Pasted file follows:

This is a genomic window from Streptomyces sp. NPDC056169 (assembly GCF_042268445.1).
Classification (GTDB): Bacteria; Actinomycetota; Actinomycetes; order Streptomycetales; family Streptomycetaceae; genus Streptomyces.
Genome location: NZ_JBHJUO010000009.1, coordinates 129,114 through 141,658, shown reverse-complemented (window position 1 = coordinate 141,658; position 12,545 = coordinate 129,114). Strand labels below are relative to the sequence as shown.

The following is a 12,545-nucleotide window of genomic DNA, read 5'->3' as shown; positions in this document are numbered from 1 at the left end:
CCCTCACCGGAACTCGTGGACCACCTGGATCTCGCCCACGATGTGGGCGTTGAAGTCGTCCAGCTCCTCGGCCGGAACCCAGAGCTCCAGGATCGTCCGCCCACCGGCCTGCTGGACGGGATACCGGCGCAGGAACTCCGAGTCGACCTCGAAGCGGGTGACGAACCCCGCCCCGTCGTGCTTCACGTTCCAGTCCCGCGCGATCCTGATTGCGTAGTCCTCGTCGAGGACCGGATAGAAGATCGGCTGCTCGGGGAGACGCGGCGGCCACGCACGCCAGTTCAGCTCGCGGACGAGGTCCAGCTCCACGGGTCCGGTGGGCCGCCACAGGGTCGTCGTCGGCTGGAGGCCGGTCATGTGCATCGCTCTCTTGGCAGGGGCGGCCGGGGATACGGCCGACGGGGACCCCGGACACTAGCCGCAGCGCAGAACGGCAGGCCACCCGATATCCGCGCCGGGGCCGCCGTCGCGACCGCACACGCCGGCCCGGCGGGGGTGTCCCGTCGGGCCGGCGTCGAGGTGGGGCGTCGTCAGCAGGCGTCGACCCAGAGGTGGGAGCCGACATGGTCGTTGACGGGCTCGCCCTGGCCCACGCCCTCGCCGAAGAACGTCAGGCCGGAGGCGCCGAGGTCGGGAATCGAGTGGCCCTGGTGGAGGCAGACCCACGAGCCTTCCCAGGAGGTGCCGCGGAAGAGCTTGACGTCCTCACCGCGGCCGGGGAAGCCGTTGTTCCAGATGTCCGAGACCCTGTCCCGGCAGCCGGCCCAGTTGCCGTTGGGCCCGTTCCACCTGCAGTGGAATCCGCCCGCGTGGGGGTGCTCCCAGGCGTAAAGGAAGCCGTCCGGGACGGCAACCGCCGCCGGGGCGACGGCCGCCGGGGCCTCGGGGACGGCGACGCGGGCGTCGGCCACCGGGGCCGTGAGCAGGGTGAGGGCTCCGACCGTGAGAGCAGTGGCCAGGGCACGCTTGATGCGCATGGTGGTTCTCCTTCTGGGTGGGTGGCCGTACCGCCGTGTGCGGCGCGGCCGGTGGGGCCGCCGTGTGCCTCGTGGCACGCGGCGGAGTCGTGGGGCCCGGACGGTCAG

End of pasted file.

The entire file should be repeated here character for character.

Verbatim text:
This is a genomic window from Streptomyces sp. NPDC056169 (assembly GCF_042268445.1).
Classification (GTDB): Bacteria; Actinomycetota; Actinomycetes; order Streptomycetales; family Streptomycetaceae; genus Streptomyces.
Genome location: NZ_JBHJUO010000009.1, coordinates 129,114 through 141,658, shown reverse-complemented (window position 1 = coordinate 141,658; position 12,545 = coordinate 129,114). Strand labels below are relative to the sequence as shown.

The following is a 12,545-nucleotide window of genomic DNA, read 5'->3' as shown; positions in this document are numbered from 1 at the left end:
CCCTCACCGGAACTCGTGGACCACCTGGATCTCGCCCACGATGTGGGCGTTGAAGTCGTCCAGCTCCTCGGCCGGAACCCAGAGCTCCAGGATCGTCCGCCCACCGGCCTGCTGGACGGGATACCGGCGCAGGAACTCCGAGTCGACCTCGAAGCGGGTGACGAACCCCGCCCCGTCGTGCTTCACGTTCCAGTCCCGCGCGATCCTGATTGCGTAGTCCTCGTCGAGGACCGGATAGAAGATCGGCTGCTCGGGGAGACGCGGCGGCCACGCACGCCAGTTCAGCTCGCGGACGAGGTCCAGCTCCACGGGTCCGGTGGGCCGCCACAGGGTCGTCGTCGGCTGGAGGCCGGTCATGTGCATCGCTCTCTTGGCAGGGGCGGCCGGGGATACGGCCGACGGGGACCCCGGACACTAGCCGCAGCGCAGAACGGCAGGCCACCCGATATCCGCGCCGGGGCCGCCGTCGCGACCGCACACGCCGGCCCGGCGGGGGTGTCCCGTCGGGCCGGCGTCGAGGTGGGGCGTCGTCAGCAGGCGTCGACCCAGAGGTGGGAGCCGACATGGTCGTTGACGGGCTCGCCCTGGCCCACGCCCTCGCCGAAGAACGTCAGGCCGGAGGCGCCGAGGTCGGGAATCGAGTGGCCCTGGTGGAGGCAGACCCACGAGCCTTCCCAGGAGGTGCCGCGGAAGAGCTTGACGTCCTCACCGCGGCCGGGGAAGCCGTTGTTCCAGATGTCCGAGACCCTGTCCCGGCAGCCGGCCCAGTTGCCGTTGGGCCCGTTCCACCTGCAGTGGAATCCGCCCGCGTGGGGGTGCTCCCAGGCGTAAAGGAAGCCGTCCGGGACGGCAACCGCCGCCGGGGCGACGGCCGCCGGGGCCTCGGGGACGGCGACGCGGGCGTCGGCCACCGGGGCCGTGAGCAGGGTGAGGGCTCCGACCGTGAGAGCAGTGGCCAGGGCACGCTTGATGCGCATGGTGGTTCTCCTTCTGGGTGGGTGGCCGTACCGCCGTGTGCGGCGCGGCCGGTGGGGCCGCCGTGTGCCTCGTGGCACGCGGCGGAGTCGTGGGGCCCGGACGGTCAG